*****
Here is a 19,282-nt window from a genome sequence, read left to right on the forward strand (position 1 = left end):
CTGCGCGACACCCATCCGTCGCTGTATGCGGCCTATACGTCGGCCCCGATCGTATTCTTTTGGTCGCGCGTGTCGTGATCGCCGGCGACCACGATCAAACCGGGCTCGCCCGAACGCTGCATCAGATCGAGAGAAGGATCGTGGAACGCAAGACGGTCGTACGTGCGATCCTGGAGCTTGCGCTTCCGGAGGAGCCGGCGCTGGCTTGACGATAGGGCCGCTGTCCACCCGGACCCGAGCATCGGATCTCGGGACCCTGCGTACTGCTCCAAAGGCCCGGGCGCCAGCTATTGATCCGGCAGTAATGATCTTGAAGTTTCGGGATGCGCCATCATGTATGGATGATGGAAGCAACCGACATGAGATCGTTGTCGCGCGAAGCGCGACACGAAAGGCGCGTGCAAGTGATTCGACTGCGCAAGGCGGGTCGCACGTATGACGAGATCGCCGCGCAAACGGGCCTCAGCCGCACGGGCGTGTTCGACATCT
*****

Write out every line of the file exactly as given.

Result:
Here is a 19,282-nt window from a genome sequence, read left to right on the forward strand (position 1 = left end):
CTGCGCGACACCCATCCGTCGCTGTATGCGGCCTATACGTCGGCCCCGATCGTATTCTTTTGGTCGCGCGTGTCGTGATCGCCGGCGACCACGATCAAACCGGGCTCGCCCGAACGCTGCATCAGATCGAGAGAAGGATCGTGGAACGCAAGACGGTCGTACGTGCGATCCTGGAGCTTGCGCTTCCGGAGGAGCCGGCGCTGGCTTGACGATAGGGCCGCTGTCCACCCGGACCCGAGCATCGGATCTCGGGACCCTGCGTACTGCTCCAAAGGCCCGGGCGCCAGCTATTGATCCGGCAGTAATGATCTTGAAGTTTCGGGATGCGCCATCATGTATGGATGATGGAAGCAACCGACATGAGATCGTTGTCGCGCGAAGCGCGACACGAAAGGCGCGTGCAAGTGATTCGACTGCGCAAGGCGGGTCGCACGTATGACGAGATCGCCGCGCAAACGGGCCTCAGCCGCACGGGCGTGTTCGACATCT